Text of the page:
For Hear’say, victory proved to be less of a rollercoaster ride than a sheer drop into pop obscurity, via a brief period of widespread ridicule, followed by general indifference and eventually leading to a lifetime of touring productions of West End musicals, pantos with Biggins and, for a couple of them, a saved seat near the back at the British Soap Awards.

Surprisingly, considering they were instantly (and rather unimaginatively) branded ‘The Flopstars’ by the British press, Liberty flourished. Signed to the relatively cool, ‘almost Indie’ label, V2, the band scored two top 20 hits with their first two singles. After another group sued them over their name, they returned with a new image and a little extra X appeal. Liberty X was now the complete package – and a big part of that package was the fact that Liberty X were undeniably more ‘dateable’ than Hear’say.

It would seem everyone involved in Popstars‘ final selection process had wanted the winning band to appeal to a fairly young audience, giving them more opportunities to fully exploit the lucrative merchandising possibilities. And, while all the girls who made the top 10 fitted a ‘sexy, but not too intimidating’ template established by the Spice Girls (and steadfastly maintained by Atomic Kitten and B*witched), perfect for those tie-in Barbie-type dolls, it’s clear any toys made in the image of Liberty X’s Kelli, Michelle and Jessica might have to be stacked on a slightly higher shelf. And as for the boys chosen to join Hear’say, they were definitely more Cabbage Patch than G.I. Joe.

While those boys – Danny and Noel – could undeniably sing, they looked more like Blue Peter presenters – and I’m talking Simon Groom here rather than anything approaching Tim Vincent or Gethin Jones – than the kind of pop idols capable of inducing thousands of minor pant-wetting accidents at a Radio 1 Roadshow. When it came to sex-appeal Liberty X’s male line-up – former Riverdancer Tony and tattooed-up bit-of-rough Kevin – had an obvious advantage. So by the time Liberty X released their signature song, the undeniably brilliant Just A Little, it was all skin-tight rubber cat suits, spanky cane action and there was no looking back.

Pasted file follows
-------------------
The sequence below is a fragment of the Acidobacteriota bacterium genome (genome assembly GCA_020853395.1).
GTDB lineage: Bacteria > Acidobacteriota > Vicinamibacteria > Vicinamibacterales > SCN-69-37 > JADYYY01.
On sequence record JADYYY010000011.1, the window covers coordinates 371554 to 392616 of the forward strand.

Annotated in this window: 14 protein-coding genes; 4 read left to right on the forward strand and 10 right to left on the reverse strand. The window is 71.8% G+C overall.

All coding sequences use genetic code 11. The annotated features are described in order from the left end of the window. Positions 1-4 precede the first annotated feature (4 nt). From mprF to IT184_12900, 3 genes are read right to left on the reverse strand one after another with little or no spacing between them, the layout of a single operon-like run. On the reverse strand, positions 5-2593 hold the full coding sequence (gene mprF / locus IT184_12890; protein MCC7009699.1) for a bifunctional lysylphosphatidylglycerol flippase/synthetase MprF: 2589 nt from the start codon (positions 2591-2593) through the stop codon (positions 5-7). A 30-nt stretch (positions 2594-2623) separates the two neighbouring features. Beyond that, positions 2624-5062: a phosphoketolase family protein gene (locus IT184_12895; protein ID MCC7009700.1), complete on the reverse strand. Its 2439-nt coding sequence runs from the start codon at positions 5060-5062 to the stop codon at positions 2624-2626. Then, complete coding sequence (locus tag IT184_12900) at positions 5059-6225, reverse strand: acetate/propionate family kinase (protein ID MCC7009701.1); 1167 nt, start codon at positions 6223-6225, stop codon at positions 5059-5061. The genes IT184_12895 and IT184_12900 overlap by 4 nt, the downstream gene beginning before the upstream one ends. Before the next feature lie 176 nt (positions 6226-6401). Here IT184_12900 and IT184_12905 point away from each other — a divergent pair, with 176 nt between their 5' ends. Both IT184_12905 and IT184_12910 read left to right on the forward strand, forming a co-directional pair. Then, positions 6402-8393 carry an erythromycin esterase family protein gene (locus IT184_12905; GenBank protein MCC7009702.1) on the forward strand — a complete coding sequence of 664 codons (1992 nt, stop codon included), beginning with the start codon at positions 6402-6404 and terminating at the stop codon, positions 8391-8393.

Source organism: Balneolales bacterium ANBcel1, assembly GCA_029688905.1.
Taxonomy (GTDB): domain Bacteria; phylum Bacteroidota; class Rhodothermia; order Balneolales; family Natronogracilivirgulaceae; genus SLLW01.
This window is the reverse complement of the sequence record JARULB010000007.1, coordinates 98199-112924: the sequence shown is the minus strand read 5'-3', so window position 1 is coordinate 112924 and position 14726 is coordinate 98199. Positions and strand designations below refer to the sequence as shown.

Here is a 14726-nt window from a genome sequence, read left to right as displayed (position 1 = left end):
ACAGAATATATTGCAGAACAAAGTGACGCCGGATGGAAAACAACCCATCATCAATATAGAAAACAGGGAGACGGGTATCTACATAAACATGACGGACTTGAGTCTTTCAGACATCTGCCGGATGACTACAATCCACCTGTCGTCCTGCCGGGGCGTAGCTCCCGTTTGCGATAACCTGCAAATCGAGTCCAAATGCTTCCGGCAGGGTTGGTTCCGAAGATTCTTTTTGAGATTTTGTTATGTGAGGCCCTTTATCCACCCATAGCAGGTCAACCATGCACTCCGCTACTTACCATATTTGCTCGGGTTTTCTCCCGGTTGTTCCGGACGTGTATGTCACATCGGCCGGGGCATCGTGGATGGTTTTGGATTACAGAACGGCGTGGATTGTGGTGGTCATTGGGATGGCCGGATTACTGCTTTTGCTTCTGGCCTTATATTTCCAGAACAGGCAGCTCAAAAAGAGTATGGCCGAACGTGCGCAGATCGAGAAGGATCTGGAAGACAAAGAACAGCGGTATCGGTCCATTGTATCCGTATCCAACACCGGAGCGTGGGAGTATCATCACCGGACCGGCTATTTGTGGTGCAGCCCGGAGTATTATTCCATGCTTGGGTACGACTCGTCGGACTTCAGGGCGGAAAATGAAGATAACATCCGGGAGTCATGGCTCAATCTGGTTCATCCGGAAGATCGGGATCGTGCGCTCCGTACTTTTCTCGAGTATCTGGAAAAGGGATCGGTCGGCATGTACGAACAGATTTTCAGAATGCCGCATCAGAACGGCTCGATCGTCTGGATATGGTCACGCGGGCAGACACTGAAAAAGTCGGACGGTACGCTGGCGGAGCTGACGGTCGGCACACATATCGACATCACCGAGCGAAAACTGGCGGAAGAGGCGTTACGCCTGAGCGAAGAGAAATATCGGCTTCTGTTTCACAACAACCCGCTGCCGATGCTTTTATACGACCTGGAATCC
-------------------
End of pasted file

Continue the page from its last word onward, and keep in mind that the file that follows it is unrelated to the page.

With a fairly solid hit-rate, Liberty X’s most overlooked track – and ‘shoulda been’ hit single – was Fresh, their contribution to a Kool and the Gang tribute album (yes, such a thing does exist).

While it was billed as ‘Kool and the Gang featuring Liberty X’, I’ll give all the Spotify royalties for Duffy’s last single to anyone who can spot the Gang’s contribution. A sure-fire top 10 hit had it been released in 2004, Fresh is a robust, surprisingly soulful and contemporary sounding (for the time anyway) reinterpretation of the Gang’s no.11 hit from 1984. Displaying much of the same cutting-edge production sheen as their Richard X produced collaboration, Being Nobody, it finger-snaps, crackles and pops throughout its three minute running time and would have acted as something of an antidote to the comparatively dour Everybody Cries, the final single released from the Being Somebody album. With a galloping, summery pop sound, it’s also a decidedly livelier and more satisfying affair than their subsequent Children In Need charity single, the rather flat double-header featuring covers of Shalamar’s A Night To Remember and Chic’s Everybody Dance – the group’s last top 40 appearance.

Perhaps inevitably, a comparatively ‘sexed-up’ Liberty X managed to score eight top 10 hits, as opposed to Hear’say’s four, and eventually spent twice as many weeks on the top 40 chart than their (supposed) triumphant rivals. Ultimately, it’s no coincidence that a post-Grease Olivia Newton-John ditched her Sandra Dee prudishness for something a little more ‘physical’ and it would seem some things never change in the superficial world of pop. Relatable and wholesome might work up to a point, but Liberty X’s victory over Hear’say proves that when it comes down to it, as the old saying goes, X does indeed sell.

libertyx-fresh

Entered chart:  was not released

Who could sing this today and have a hit? Jessie Ware. I want to see her shake out that pony-tail, lighten up a bit and produce an album of dancefloor orientated pop-soul anthems. I’ve got this and Cheryl Lynn’s Encore earmarked as tracks one and two on that potential masterpiece.